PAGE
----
Spring One Tour - Q&A with with Jakub Pilimon and Nate Schutta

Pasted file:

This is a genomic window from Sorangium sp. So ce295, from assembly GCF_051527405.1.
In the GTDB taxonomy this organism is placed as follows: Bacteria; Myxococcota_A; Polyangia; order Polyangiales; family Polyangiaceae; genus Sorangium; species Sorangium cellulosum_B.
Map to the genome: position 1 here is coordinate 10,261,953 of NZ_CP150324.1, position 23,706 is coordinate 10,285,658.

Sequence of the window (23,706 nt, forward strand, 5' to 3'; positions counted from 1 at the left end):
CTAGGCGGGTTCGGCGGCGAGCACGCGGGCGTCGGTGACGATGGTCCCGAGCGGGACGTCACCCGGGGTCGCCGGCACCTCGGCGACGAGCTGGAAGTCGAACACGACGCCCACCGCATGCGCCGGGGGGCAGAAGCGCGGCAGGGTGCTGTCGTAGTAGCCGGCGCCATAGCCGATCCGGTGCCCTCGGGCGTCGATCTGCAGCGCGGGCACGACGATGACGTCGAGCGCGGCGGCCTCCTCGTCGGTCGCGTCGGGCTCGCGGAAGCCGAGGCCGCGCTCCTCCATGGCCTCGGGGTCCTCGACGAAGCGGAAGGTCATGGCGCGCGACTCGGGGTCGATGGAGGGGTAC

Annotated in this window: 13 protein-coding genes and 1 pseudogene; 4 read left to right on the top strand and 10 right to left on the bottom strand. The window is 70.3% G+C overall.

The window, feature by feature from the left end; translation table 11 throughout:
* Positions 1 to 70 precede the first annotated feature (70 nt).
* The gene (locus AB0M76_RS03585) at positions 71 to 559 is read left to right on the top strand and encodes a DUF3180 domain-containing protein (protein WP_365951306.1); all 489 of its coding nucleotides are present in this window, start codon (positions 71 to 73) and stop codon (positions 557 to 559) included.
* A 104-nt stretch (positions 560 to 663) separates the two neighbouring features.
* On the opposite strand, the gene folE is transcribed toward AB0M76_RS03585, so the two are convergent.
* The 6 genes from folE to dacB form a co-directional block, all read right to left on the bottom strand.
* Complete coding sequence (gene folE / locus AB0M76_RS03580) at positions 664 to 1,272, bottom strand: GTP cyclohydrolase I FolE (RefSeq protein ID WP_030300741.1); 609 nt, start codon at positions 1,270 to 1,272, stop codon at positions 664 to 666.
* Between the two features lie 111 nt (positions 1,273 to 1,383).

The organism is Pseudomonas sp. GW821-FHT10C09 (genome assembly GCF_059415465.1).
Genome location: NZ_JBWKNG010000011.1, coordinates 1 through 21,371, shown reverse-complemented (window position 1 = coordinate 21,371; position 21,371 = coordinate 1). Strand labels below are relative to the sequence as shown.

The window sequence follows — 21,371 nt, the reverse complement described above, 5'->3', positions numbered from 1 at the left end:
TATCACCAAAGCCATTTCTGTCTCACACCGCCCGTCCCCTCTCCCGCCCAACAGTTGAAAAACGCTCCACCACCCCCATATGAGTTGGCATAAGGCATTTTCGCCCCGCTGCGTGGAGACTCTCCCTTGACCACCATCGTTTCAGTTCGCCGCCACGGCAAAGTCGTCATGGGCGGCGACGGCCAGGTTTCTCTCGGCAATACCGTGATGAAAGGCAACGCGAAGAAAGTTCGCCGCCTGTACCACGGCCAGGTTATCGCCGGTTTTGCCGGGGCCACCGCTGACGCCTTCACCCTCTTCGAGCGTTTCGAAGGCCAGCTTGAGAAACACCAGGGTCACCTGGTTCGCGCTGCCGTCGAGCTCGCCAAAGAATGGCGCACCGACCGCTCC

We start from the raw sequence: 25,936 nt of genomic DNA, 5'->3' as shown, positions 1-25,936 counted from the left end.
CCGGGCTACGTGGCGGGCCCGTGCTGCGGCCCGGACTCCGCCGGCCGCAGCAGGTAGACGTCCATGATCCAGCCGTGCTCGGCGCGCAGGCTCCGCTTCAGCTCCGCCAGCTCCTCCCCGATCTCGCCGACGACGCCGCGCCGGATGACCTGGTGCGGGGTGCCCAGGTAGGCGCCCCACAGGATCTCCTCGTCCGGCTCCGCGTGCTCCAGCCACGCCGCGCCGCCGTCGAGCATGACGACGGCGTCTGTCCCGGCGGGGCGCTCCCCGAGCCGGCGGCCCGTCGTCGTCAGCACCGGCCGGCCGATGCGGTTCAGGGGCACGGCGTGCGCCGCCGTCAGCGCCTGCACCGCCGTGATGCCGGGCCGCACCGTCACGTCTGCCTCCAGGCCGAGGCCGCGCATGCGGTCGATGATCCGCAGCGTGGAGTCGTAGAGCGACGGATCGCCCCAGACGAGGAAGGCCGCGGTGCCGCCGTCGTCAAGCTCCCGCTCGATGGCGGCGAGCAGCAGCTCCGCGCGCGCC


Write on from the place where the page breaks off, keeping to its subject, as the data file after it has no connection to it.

See more at - https://springonetour.io/ A followup to - Cloud Native Architecture with Jakub Pilimon and Nate Schutta It seems like a new cloud native technology or project is launched every week, and though there are technical changes required for building and operating cloud native applications, technology alone isn’t a silver bullet. It turns out that how you build your applications is critical to enable seamless scaling and resiliency to failures. What do you have to do to ensure your applications can fully leverage the power and flexibility the cloud offers? The 12-Factor principles have been around for a decade and have proven to be core, foundational principles for cloud native applications. But they require changes to how you design your applications, the way teams collaborate on code, and more. Understanding the 12-Factor principles is a strong foundation for adopting cloud native patterns and practices. Starting with an architectural kata, Nate and Jakub will event storm a possible solution stopping along the way to identify key quality attributes, fitness functions, and architectural patterns required to deliver a solution. Distributed architectures have similar problems and rather than “roll our own solutions,” we’ll leverage Spring Cloud to solve common challenges while lessening technical complexity. === Jakub Pilimon @jakubpilimon Passionate programmer with 7 years of experience. DDD, TDD and architecture are my main areas of interest. When I don’t program I run a DDD/architecture training, ride motorbike, ski or grow my beard. Also, here is my DZone MVB awarded blog: pillopl.github.io Nate Schutta @ntschutta Nate Schutta is a solution architect focussed on making usable applications. A proponent of polyglot programming, Nate has written two books on Ajax and speaks regularly at various worldwide conferences, No Fluff Just Stuff symposia, universities, and Java user groups. In addition to his day job, Nate is an adjunct professor at the University of Minnesota where he teaches students to embrace dynamic languages. Most recently, Nate coauthored the book Presentation Patterns with Neal Ford and Matthew McCullough.